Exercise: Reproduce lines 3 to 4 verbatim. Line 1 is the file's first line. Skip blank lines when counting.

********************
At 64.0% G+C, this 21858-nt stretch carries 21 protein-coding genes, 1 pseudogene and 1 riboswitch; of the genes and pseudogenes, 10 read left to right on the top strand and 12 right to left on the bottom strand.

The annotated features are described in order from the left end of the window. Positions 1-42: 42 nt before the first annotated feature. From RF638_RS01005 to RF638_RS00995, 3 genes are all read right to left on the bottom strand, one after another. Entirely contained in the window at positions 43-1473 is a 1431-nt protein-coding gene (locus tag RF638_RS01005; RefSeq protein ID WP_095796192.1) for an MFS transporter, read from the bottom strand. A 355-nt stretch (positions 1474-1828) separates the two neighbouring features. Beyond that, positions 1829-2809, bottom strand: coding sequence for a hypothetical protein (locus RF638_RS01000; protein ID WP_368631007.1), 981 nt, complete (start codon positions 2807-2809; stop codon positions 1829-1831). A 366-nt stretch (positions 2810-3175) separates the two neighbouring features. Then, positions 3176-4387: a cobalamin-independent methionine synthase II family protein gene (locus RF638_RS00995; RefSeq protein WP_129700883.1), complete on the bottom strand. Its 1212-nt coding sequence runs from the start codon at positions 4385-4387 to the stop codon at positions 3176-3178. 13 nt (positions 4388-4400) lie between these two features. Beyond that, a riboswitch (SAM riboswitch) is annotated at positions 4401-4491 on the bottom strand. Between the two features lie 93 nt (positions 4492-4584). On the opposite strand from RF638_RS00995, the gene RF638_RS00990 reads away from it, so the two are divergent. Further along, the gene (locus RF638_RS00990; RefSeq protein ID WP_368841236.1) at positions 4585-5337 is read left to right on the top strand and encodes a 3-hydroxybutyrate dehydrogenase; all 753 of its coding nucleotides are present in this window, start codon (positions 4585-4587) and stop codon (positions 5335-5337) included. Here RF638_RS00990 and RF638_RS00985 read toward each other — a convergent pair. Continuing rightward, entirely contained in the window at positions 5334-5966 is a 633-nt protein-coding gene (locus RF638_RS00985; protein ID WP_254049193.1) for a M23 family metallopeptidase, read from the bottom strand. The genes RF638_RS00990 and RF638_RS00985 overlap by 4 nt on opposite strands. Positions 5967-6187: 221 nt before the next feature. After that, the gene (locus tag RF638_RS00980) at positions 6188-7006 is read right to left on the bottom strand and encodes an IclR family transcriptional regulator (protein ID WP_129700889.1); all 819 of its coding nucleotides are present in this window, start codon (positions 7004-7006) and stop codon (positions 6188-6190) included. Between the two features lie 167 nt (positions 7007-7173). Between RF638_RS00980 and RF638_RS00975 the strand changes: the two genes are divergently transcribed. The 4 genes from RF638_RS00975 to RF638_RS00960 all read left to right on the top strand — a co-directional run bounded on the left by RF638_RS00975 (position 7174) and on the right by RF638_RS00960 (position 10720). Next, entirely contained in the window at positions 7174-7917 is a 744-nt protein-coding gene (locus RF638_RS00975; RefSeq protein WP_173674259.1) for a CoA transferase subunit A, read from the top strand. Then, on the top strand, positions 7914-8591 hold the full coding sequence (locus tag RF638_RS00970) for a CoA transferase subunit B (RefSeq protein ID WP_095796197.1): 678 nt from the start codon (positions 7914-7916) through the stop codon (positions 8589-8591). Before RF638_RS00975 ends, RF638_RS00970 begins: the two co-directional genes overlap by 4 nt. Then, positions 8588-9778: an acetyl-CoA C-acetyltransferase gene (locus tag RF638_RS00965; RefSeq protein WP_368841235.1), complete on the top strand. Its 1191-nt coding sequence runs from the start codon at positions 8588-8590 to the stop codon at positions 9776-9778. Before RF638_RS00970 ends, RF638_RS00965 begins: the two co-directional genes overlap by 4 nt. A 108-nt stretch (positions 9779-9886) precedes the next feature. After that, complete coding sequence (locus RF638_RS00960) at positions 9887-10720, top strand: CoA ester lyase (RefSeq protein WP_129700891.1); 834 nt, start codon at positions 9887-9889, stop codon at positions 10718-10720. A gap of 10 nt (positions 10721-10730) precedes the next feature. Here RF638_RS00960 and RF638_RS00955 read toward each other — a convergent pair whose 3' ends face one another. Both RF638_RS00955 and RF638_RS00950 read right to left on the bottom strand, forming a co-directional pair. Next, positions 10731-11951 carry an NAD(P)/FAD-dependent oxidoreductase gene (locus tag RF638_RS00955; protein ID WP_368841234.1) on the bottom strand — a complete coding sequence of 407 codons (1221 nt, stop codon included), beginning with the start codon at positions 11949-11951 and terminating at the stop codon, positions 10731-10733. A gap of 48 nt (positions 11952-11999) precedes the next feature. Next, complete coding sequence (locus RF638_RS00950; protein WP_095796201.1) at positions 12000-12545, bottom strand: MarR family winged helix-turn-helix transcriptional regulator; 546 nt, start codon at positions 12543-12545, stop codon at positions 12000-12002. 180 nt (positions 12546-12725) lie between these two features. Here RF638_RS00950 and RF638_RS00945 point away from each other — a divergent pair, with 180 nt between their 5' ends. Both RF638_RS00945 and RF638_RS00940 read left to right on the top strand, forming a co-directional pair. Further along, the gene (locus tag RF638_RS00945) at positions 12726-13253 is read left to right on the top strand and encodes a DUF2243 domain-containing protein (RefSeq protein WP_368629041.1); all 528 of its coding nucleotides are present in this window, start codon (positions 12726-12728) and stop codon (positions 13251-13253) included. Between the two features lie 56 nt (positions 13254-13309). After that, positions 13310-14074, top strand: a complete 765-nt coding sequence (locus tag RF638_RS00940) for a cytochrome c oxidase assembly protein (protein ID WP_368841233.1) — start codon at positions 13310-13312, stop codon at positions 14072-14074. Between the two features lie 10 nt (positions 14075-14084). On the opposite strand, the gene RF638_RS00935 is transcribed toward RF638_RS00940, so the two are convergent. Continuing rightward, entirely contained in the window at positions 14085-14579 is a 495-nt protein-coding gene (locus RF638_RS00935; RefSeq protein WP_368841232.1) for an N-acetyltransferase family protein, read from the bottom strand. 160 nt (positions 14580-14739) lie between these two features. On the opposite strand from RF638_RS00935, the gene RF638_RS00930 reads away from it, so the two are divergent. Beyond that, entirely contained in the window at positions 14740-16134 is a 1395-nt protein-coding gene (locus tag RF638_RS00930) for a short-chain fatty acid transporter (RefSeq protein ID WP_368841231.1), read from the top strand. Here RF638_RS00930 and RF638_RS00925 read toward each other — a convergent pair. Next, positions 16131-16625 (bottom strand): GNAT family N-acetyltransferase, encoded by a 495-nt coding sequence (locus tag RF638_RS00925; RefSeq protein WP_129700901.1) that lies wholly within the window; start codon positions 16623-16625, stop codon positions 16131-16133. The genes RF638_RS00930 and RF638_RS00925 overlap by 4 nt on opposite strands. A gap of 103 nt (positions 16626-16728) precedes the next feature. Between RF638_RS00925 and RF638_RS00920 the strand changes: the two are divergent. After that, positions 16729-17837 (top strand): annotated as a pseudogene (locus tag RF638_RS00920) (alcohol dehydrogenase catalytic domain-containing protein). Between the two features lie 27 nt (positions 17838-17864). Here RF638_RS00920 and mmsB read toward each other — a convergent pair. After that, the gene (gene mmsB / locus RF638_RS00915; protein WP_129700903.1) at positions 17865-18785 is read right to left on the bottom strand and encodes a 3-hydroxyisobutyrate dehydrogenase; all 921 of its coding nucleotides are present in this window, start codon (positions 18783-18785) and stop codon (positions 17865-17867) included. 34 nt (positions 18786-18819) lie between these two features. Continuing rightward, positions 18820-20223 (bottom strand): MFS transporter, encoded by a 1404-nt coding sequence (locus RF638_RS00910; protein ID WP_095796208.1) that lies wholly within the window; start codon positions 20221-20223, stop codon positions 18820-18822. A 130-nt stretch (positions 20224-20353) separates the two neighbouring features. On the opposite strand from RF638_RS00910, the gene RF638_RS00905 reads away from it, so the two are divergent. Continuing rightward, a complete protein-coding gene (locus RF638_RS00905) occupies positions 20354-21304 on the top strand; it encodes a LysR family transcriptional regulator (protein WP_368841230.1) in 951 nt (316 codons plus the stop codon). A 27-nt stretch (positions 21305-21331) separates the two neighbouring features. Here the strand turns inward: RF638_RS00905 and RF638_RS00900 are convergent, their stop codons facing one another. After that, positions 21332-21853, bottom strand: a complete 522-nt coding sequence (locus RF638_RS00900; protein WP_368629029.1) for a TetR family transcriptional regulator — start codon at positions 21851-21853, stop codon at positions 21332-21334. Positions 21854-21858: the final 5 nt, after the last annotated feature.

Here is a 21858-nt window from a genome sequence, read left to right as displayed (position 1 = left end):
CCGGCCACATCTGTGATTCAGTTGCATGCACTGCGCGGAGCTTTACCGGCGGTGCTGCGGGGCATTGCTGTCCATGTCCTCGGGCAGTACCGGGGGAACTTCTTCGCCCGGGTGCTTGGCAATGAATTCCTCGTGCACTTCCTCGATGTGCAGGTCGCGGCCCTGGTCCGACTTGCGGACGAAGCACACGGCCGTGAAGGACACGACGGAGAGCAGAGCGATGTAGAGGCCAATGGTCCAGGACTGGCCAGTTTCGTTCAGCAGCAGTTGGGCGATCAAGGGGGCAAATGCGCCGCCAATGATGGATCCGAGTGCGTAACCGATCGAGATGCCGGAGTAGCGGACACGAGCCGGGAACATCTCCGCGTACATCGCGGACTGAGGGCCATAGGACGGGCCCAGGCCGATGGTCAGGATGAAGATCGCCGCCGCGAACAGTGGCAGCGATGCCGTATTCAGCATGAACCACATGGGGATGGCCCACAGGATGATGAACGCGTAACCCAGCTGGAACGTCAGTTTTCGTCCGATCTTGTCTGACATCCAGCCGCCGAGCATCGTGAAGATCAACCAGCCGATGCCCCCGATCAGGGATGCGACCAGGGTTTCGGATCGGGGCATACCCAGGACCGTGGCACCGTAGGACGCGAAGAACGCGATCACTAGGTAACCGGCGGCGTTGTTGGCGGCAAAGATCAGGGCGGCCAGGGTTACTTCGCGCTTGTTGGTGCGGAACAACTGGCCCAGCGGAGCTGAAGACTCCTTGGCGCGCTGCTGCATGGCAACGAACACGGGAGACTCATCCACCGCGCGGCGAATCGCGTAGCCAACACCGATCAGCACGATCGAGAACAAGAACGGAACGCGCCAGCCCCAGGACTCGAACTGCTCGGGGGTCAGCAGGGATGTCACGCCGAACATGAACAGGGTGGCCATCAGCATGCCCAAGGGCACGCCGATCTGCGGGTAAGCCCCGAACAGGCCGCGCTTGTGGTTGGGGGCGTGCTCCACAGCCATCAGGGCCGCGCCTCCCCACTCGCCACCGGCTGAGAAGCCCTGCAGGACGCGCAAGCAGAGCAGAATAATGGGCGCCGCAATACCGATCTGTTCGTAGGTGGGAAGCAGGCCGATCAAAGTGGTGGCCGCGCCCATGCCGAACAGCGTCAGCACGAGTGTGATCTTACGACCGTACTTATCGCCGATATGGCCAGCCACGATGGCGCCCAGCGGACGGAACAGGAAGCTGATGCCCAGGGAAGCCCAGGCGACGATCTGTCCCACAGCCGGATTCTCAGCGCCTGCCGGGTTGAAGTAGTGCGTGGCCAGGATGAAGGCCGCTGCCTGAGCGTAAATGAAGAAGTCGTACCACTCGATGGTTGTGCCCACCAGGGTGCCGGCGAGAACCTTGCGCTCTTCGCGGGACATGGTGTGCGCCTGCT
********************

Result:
Here is a 21858-nt window from a genome sequence, read left to right as displayed (position 1 = left end):
CCGGCCACATCTGTGATTCAGTTGCATGCACTGCGCGGAGCTTTACCGGCGGTGCTGCGGGGCATTGCTGTCCATGTCCTCGGGCAGTACCGGGGGAACTTCTTCGCCCGGGTGCTTGGCAATGAATTCCTCGTGCACTTCCTCGATGTGCAGGTCGCGGCCCTGGTCCGACTTGCGGACGAAGCACACGGCCGTGAAGGACACGACGGAGAGCAGAGCGATGTAGAGGCCAATGGTCCAGGACTGGCCAGTTTCGTTCAGCAGCAGTTGGGCGATCAAGGGGGCAAATGCGCCGCCAATGATGGATCCGAGTGCGTAACCGATCGAGATGCCGGAGTAGCGGACACGAGCCGGGAACATCTCCGCGTACATCGCGGACTGAGGGCCATAGGACGGGCCCAGGCCGATGGTCAGGATGAAGATCGCCGCCGCGAACAGTGGCAGCGATGCCGTATTCAGCATGAACCACATGGGGATGGCCCACAGGATGATGAACGCGTAACCCAGCTGGAACGTCAGTTTTCGTCCGATCTTGTCTGACATCCAGCCGCCGAGCATCGTGAAGATCAACCAGCCGATGCCCCCGATCAGGGATGCGACCAGGGTTTCGGATCGGGGCATACCCAGGACCGTGGCACCGTAGGACGCGAAGAACGCGATCACTAGGTAACCGGCGGCGTTGTTGGCGGCAAAGATCAGGGCGGCCAGGGTTACTTCGCGCTTGTTGGTGCGGAACAACTGGCCCAGCGGAGCTGAAGACTCCTTGGCGCGCTGCTGCATGGCAACGAACACGGGAGACTCATCCACCGCGCGGCGAATCGCGTAGCCAACACCGATCAGCACGATCGAGAACAAGAACGGAACGCGCCAGCCCCAGGACTCGAACTGCTCGGGGGTCAGCAGGGATGTCACGCCGAACATGAACAGGGTGGCCATCAGCATGCCCAAGGGCACGCCGATCTGCGGGTAAGCCCCGAACAGGCCGCGCTTGTGGTTGGGGGCGTGCTCCACAGCCATCAGGGCCGCGCCTCCCCACTCGCCACCGGCTGAGAAGCCCTGCAGGACGCGCAAGCAGAGCAGAATAATGGGCGCCGCAATACCGATCTGTTCGTAGGTGGGAAGCAGGCCGATCAAAGTGGTGGCCGCGCCCATGCCGAACAGCGTCAGCACGAGTGTGATCTTACGACCGTACTTATCGCCGATATGGCCAGCCACGATGGCGCCCAGCGGACGGAACAGGAAGCTGATGCCCAGGGAAGCCCAGGCGACGATCTGTCCCACAGCCGGATTCTCAGCGCCTGCCGGGTTGAAGTAGTGCGTGGCCAGGATGAAGGCCGCTGCCTGAGCGTAAATGAAGAAGTCGTACCACTCGATGGTTGTGCCCACCAGGGTGCCGGCGAGAACCTTGCGCTCTTCGCGGGACATGGTGTGCGCCTGCT